For this reason, SANS has developed a buyer’s guide for procurement of a DAST solution, whether as a product or software-as-a-service (SaaS). This guide will lay out an effective process to evaluate, select and implement the best solution that can be followed by any organization, large or small.
This guide provides a four-step method, for acquiring the solution you need to enable your organization’s use of DAST.
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Hackproofing Oracle eBusiness Suite

by David Litchfield

A recent security review by David Litchfield of Oracle’s eBusiness Suite (fully patched) revealed it is vulnerable to a number of (unauthenticated) remote code execution flaws, a slew of SQL injection vulnerabilities and Cross Site Scripting bugs. Used by large corporations across the globe the question becomes how does one secure this product given its weaknesses. This talk will examine those weakness with demonstration exploits then look at how one can protect their systems against these attacks.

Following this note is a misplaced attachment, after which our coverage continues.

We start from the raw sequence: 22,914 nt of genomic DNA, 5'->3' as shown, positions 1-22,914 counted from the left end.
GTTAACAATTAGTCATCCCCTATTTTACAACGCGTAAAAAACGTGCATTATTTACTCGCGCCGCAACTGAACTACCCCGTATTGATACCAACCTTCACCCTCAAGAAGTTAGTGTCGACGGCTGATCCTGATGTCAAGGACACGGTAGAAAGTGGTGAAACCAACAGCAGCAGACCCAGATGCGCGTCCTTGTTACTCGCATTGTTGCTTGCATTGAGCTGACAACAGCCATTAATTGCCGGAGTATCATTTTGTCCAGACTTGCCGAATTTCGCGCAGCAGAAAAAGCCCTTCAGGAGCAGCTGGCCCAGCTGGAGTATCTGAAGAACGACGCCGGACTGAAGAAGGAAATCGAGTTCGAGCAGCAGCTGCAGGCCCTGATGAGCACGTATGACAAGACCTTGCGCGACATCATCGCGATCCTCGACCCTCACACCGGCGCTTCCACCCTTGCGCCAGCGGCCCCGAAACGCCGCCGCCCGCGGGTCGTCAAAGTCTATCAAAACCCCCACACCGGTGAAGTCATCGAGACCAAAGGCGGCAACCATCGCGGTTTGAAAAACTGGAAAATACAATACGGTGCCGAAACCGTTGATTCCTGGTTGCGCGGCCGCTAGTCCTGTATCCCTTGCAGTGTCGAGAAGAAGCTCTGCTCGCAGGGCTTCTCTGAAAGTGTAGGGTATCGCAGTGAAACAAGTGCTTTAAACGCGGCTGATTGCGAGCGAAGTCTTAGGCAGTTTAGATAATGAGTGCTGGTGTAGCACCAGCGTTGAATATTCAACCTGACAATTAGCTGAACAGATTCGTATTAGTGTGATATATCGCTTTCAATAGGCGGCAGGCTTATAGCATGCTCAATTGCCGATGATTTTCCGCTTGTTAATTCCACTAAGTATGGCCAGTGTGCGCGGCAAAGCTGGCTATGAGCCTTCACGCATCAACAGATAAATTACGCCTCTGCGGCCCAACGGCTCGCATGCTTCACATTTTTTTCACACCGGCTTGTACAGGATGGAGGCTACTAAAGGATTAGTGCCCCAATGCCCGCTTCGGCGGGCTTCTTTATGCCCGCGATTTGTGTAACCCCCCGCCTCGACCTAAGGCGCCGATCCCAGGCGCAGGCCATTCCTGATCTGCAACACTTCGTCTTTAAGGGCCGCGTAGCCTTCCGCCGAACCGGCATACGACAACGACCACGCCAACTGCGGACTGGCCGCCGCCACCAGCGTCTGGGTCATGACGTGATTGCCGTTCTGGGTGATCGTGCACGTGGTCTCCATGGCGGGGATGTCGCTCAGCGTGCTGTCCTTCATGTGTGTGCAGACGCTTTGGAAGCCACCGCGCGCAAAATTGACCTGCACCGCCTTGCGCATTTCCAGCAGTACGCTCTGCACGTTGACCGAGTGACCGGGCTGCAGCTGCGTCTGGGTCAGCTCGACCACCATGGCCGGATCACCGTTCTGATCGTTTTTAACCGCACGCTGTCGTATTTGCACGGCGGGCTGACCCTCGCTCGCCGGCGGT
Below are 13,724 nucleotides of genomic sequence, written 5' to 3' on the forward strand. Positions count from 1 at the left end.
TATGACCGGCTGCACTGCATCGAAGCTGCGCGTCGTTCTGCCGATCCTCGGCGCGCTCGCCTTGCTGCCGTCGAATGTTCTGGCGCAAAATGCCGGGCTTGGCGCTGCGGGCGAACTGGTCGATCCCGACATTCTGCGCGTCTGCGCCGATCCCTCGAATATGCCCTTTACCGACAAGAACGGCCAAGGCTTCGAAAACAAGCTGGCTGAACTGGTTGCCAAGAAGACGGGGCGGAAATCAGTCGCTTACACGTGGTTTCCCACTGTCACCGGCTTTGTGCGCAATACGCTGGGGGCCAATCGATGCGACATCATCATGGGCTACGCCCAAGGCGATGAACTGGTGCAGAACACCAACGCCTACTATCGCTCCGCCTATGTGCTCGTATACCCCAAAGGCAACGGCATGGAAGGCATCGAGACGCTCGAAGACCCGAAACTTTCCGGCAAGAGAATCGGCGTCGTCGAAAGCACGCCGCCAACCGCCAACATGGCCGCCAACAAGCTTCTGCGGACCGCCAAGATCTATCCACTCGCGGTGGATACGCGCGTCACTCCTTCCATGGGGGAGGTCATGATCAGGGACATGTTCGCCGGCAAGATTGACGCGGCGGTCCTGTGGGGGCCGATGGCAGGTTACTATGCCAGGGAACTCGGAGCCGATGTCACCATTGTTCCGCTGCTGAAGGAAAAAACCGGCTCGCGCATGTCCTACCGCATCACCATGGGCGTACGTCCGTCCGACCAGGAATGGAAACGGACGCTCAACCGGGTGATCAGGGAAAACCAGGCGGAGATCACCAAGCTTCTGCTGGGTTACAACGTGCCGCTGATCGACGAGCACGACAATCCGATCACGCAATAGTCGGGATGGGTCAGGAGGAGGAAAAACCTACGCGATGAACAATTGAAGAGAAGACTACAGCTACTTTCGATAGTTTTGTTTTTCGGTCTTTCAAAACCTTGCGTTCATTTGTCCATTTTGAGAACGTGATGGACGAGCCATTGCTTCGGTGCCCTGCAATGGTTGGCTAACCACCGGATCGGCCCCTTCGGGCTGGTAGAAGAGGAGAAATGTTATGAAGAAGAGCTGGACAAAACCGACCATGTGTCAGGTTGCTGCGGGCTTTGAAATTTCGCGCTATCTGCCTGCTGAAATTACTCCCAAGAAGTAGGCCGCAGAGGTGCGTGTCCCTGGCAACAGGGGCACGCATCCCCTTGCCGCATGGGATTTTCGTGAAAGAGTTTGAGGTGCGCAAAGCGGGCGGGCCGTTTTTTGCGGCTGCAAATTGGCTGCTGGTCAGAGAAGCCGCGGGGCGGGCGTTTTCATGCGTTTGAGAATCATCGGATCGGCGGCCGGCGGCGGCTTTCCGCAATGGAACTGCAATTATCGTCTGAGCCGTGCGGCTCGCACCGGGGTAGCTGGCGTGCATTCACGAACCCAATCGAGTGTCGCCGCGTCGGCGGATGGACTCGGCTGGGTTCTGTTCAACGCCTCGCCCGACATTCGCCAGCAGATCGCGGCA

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Web Application Firewalls: Analysis of Detection Logic

by Vladimir Ivanov

This presentation highlights the core of Web Application Firewall detection logic and accentuates the regular expressions detection mechanism. Other highlights include the use of the Static Application Security Testing (SAST) tool for Regular Expressions analysis, aiming to find security flaws in the syntax of regular expressions. Using the proposed “regex security cheat sheet”, rules from popular WAFs will be examined. Logical flaws in regular expressions will be demonstrated by applying author’s bug hunting experience and best practices.
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Watch out workers, it just got easier to sift your Instant Messages

chat

Employees who want to speak on the sly have often turned to email: it’s a quick, discreet way to gossip about a colleague, and also to engage in more serious conspiracies. These days, though, it’s instant messaging – in the form of Gchat or Skype or Slack – where many workers go to swap ideas and opinions with their colleagues.

But while employees may like the fast, breezy format of “IMing,” the rise of instant messages have proved a headache for company bosses and lawyers. Unlike worker emails, which are easy for higher ups to locate and peer in on (yes, they can do that), instant messages are a motley jumble of data that is hard to parse.